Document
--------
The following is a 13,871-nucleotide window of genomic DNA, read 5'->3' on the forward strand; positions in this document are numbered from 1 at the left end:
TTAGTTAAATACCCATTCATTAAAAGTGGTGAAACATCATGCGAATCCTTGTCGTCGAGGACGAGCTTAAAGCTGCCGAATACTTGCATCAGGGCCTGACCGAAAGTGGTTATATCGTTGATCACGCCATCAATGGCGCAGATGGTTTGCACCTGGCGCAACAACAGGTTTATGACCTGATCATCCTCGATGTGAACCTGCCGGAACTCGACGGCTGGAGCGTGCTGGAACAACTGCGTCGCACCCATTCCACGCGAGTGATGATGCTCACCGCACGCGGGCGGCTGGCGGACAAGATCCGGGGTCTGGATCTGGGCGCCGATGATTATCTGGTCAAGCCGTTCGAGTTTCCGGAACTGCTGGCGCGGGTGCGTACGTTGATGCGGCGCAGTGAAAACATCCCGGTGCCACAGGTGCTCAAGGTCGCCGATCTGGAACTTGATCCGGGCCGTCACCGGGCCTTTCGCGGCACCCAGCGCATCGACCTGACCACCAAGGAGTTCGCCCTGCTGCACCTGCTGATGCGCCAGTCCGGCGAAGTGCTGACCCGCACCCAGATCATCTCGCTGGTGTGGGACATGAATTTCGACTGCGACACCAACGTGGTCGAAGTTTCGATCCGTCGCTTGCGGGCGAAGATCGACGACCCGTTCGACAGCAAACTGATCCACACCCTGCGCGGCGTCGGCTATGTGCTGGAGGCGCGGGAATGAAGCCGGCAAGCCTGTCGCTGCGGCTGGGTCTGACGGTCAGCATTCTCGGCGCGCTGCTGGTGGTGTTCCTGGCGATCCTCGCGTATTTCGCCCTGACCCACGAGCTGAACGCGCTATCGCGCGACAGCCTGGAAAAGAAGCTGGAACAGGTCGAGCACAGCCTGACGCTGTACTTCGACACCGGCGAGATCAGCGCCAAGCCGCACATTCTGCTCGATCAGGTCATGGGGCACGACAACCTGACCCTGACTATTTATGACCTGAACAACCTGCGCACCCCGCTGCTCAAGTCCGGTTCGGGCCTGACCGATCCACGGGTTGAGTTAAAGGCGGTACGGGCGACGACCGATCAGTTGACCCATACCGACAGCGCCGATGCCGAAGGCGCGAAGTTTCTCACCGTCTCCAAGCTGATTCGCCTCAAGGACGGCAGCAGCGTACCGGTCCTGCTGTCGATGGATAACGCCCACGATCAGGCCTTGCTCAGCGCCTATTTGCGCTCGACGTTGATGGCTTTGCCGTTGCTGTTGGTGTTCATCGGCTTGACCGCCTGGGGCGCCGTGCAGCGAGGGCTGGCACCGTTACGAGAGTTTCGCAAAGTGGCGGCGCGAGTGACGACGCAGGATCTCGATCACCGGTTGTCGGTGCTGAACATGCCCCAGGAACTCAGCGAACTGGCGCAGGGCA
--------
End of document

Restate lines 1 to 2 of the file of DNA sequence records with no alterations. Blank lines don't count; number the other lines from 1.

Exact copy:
The following is a 13,871-nucleotide window of genomic DNA, read 5'->3' on the forward strand; positions in this document are numbered from 1 at the left end:
TTAGTTAAATACCCATTCATTAAAAGTGGTGAAACATCATGCGAATCCTTGTCGTCGAGGACGAGCTTAAAGCTGCCGAATACTTGCATCAGGGCCTGACCGAAAGTGGTTATATCGTTGATCACGCCATCAATGGCGCAGATGGTTTGCACCTGGCGCAACAACAGGTTTATGACCTGATCATCCTCGATGTGAACCTGCCGGAACTCGACGGCTGGAGCGTGCTGGAACAACTGCGTCGCACCCATTCCACGCGAGTGATGATGCTCACCGCACGCGGGCGGCTGGCGGACAAGATCCGGGGTCTGGATCTGGGCGCCGATGATTATCTGGTCAAGCCGTTCGAGTTTCCGGAACTGCTGGCGCGGGTGCGTACGTTGATGCGGCGCAGTGAAAACATCCCGGTGCCACAGGTGCTCAAGGTCGCCGATCTGGAACTTGATCCGGGCCGTCACCGGGCCTTTCGCGGCACCCAGCGCATCGACCTGACCACCAAGGAGTTCGCCCTGCTGCACCTGCTGATGCGCCAGTCCGGCGAAGTGCTGACCCGCACCCAGATCATCTCGCTGGTGTGGGACATGAATTTCGACTGCGACACCAACGTGGTCGAAGTTTCGATCCGTCGCTTGCGGGCGAAGATCGACGACCCGTTCGACAGCAAACTGATCCACACCCTGCGCGGCGTCGGCTATGTGCTGGAGGCGCGGGAATGAAGCCGGCAAGCCTGTCGCTGCGGCTGGGTCTGACGGTCAGCATTCTCGGCGCGCTGCTGGTGGTGTTCCTGGCGATCCTCGCGTATTTCGCCCTGACCCACGAGCTGAACGCGCTATCGCGCGACAGCCTGGAAAAGAAGCTGGAACAGGTCGAGCACAGCCTGACGCTGTACTTCGACACCGGCGAGATCAGCGCCAAGCCGCACATTCTGCTCGATCAGGTCATGGGGCACGACAACCTGACCCTGACTATTTATGACCTGAACAACCTGCGCACCCCGCTGCTCAAGTCCGGTTCGGGCCTGACCGATCCACGGGTTGAGTTAAAGGCGGTACGGGCGACGACCGATCAGTTGACCCATACCGACAGCGCCGATGCCGAAGGCGCGAAGTTTCTCACCGTCTCCAAGCTGATTCGCCTCAAGGACGGCAGCAGCGTACCGGTCCTGCTGTCGATGGATAACGCCCACGATCAGGCCTTGCTCAGCGCCTATTTGCGCTCGACGTTGATGGCTTTGCCGTTGCTGTTGGTGTTCATCGGCTTGACCGCCTGGGGCGCCGTGCAGCGAGGGCTGGCACCGTTACGAGAGTTTCGCAAAGTGGCGGCGCGAGTGACGACGCAGGATCTCGATCACCGGTTGTCGGTGCTGAACATGCCCCAGGAACTCAGCGAACTGGCGCAGGGCA